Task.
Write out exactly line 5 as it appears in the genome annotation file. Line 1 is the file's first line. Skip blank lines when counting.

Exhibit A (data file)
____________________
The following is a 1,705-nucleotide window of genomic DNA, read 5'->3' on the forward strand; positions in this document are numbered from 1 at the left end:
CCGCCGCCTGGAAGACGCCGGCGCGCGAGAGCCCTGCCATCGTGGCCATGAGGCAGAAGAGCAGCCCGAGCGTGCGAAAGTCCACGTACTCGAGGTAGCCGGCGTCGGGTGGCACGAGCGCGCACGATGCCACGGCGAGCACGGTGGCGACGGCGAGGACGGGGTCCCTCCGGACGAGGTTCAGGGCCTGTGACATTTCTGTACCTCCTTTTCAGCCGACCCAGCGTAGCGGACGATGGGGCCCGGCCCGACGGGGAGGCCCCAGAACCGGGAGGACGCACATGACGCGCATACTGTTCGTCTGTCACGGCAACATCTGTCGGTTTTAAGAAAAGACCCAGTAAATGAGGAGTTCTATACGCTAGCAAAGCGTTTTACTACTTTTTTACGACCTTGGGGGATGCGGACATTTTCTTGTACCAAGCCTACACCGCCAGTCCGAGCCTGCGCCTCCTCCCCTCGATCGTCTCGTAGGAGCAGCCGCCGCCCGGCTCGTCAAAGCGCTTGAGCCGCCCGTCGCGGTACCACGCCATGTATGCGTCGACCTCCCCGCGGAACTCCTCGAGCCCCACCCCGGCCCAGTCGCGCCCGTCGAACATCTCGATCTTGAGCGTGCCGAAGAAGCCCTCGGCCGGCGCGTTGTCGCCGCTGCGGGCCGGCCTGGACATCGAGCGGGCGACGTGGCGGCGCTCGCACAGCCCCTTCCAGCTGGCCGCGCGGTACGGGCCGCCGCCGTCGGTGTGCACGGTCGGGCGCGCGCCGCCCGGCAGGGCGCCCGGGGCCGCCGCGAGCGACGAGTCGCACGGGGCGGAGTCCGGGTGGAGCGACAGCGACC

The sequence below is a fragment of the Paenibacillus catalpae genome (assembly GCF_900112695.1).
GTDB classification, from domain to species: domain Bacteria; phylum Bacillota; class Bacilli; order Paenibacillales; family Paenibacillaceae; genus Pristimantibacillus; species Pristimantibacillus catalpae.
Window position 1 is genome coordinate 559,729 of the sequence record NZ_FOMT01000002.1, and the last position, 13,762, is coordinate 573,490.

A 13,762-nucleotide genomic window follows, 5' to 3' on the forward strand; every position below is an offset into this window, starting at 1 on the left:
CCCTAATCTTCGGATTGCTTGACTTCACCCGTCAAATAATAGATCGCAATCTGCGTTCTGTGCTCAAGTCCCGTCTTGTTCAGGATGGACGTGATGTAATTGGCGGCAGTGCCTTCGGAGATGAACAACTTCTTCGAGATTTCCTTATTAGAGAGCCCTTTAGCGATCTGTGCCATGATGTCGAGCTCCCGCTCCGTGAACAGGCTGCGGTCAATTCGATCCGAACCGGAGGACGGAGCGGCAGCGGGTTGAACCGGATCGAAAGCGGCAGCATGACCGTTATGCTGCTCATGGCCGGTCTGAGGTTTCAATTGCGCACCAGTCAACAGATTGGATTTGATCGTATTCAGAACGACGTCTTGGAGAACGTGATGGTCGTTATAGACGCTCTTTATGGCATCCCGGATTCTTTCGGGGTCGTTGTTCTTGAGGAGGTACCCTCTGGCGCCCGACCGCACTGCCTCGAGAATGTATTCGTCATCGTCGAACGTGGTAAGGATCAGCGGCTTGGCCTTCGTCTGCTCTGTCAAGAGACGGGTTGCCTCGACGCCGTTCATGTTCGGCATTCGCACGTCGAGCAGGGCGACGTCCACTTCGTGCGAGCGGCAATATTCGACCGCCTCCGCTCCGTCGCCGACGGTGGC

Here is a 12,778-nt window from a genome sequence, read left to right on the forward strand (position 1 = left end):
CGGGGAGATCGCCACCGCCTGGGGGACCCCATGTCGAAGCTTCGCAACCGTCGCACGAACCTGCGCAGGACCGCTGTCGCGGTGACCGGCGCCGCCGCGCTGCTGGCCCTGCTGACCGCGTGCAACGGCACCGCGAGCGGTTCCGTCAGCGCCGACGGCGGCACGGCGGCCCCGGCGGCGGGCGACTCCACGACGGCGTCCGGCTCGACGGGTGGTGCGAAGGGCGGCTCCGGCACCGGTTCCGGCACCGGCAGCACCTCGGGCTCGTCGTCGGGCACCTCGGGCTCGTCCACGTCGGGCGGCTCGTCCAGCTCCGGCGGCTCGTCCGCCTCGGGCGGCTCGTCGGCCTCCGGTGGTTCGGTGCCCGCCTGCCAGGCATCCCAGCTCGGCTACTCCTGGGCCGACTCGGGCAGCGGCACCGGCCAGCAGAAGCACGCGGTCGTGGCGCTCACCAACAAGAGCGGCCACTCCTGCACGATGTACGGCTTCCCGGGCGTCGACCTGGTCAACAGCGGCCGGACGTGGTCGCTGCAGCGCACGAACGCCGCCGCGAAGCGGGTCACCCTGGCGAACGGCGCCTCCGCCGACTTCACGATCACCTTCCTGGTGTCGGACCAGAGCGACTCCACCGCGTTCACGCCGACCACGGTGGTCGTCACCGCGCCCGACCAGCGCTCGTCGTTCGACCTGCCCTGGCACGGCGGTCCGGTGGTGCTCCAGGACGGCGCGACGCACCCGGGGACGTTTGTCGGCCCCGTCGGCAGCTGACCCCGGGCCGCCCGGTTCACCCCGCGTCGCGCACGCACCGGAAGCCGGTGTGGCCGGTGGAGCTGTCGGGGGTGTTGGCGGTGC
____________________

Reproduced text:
Window position 1 is genome coordinate 559,729 of the sequence record NZ_FOMT01000002.1, and the last position, 13,762, is coordinate 573,490.